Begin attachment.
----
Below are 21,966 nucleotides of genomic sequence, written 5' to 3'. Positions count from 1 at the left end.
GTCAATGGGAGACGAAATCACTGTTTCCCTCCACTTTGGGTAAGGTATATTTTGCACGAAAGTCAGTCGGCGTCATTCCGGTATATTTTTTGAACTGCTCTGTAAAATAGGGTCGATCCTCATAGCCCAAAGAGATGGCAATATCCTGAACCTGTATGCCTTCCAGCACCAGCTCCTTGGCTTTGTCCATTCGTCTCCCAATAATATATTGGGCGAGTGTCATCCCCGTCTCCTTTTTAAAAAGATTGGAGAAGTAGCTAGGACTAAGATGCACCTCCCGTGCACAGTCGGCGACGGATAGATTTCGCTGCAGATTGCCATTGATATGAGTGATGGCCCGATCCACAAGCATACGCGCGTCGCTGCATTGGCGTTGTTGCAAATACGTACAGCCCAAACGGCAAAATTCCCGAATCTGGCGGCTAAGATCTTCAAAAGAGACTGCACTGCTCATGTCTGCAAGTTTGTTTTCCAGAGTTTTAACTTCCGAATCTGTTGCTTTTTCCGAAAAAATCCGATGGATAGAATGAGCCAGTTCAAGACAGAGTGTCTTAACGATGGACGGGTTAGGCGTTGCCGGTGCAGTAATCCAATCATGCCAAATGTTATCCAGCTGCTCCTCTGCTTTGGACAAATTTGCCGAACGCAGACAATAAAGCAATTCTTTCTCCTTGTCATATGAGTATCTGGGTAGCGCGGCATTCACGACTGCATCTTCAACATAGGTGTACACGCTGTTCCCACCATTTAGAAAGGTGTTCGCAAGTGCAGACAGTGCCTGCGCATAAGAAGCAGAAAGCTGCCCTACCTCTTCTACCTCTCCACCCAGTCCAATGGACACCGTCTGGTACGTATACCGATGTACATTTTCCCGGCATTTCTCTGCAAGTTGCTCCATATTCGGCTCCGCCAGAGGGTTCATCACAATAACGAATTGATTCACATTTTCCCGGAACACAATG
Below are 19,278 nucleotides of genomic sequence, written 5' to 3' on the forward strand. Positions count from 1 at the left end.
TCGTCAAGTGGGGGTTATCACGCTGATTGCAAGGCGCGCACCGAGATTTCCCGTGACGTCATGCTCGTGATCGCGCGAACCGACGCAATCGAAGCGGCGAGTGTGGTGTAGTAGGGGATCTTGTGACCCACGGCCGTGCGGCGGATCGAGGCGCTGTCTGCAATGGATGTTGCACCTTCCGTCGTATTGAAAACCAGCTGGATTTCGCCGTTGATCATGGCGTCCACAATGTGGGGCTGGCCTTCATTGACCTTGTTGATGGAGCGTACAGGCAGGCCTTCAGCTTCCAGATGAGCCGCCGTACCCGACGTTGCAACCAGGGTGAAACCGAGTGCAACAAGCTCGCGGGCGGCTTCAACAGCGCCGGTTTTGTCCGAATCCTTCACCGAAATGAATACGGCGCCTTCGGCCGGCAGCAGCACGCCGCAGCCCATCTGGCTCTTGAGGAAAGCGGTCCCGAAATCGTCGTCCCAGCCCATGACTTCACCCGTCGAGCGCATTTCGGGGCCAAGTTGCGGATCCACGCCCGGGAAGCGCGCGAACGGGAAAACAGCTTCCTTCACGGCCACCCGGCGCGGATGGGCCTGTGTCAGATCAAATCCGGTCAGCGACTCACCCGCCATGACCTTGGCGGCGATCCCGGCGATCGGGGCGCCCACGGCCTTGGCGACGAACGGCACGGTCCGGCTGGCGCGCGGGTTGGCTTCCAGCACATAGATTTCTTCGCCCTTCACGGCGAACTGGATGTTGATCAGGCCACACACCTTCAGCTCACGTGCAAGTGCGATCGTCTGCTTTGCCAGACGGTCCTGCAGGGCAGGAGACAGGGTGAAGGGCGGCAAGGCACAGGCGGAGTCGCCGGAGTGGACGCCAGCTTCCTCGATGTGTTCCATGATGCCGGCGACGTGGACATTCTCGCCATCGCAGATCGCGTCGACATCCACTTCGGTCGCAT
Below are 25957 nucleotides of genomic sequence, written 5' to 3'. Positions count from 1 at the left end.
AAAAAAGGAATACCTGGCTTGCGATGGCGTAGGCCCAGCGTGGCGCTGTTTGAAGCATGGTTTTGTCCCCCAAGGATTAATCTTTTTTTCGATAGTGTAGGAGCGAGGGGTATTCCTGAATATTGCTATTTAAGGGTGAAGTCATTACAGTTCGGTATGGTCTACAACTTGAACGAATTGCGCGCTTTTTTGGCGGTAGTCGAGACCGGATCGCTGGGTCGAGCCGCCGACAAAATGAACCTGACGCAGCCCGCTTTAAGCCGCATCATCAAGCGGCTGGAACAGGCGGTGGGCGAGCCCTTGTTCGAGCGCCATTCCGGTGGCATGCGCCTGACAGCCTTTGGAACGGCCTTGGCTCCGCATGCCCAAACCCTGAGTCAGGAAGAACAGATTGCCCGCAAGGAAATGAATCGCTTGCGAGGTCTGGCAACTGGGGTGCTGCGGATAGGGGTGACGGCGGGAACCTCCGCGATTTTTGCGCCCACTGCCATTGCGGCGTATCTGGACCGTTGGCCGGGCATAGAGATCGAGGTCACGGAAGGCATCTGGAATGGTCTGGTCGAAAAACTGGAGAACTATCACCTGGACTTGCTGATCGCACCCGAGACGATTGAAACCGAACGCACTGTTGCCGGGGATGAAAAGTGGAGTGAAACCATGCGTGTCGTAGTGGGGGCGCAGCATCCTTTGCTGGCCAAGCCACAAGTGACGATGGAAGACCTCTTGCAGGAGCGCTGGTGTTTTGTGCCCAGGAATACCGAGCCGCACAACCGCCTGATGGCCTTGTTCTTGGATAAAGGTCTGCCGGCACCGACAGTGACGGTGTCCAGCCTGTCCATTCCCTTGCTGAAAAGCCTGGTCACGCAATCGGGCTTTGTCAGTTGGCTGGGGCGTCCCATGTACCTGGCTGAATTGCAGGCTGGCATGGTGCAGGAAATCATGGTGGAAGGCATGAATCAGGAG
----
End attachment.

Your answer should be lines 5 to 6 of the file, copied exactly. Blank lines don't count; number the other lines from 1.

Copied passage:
Below are 25957 nucleotides of genomic sequence, written 5' to 3'. Positions count from 1 at the left end.
AAAAAAGGAATACCTGGCTTGCGATGGCGTAGGCCCAGCGTGGCGCTGTTTGAAGCATGGTTTTGTCCCCCAAGGATTAATCTTTTTTTCGATAGTGTAGGAGCGAGGGGTATTCCTGAATATTGCTATTTAAGGGTGAAGTCATTACAGTTCGGTATGGTCTACAACTTGAACGAATTGCGCGCTTTTTTGGCGGTAGTCGAGACCGGATCGCTGGGTCGAGCCGCCGACAAAATGAACCTGACGCAGCCCGCTTTAAGCCGCATCATCAAGCGGCTGGAACAGGCGGTGGGCGAGCCCTTGTTCGAGCGCCATTCCGGTGGCATGCGCCTGACAGCCTTTGGAACGGCCTTGGCTCCGCATGCCCAAACCCTGAGTCAGGAAGAACAGATTGCCCGCAAGGAAATGAATCGCTTGCGAGGTCTGGCAACTGGGGTGCTGCGGATAGGGGTGACGGCGGGAACCTCCGCGATTTTTGCGCCCACTGCCATTGCGGCGTATCTGGACCGTTGGCCGGGCATAGAGATCGAGGTCACGGAAGGCATCTGGAATGGTCTGGTCGAAAAACTGGAGAACTATCACCTGGACTTGCTGATCGCACCCGAGACGATTGAAACCGAACGCACTGTTGCCGGGGATGAAAAGTGGAGTGAAACCATGCGTGTCGTAGTGGGGGCGCAGCATCCTTTGCTGGCCAAGCCACAAGTGACGATGGAAGACCTCTTGCAGGAGCGCTGGTGTTTTGTGCCCAGGAATACCGAGCCGCACAACCGCCTGATGGCCTTGTTCTTGGATAAAGGTCTGCCGGCACCGACAGTGACGGTGTCCAGCCTGTCCATTCCCTTGCTGAAAAGCCTGGTCACGCAATCGGGCTTTGTCAGTTGGCTGGGGCGTCCCATGTACCTGGCTGAATTGCAGGCTGGCATGGTGCAGGAAATCATGGTGGAAGGCATGAATCAGGAG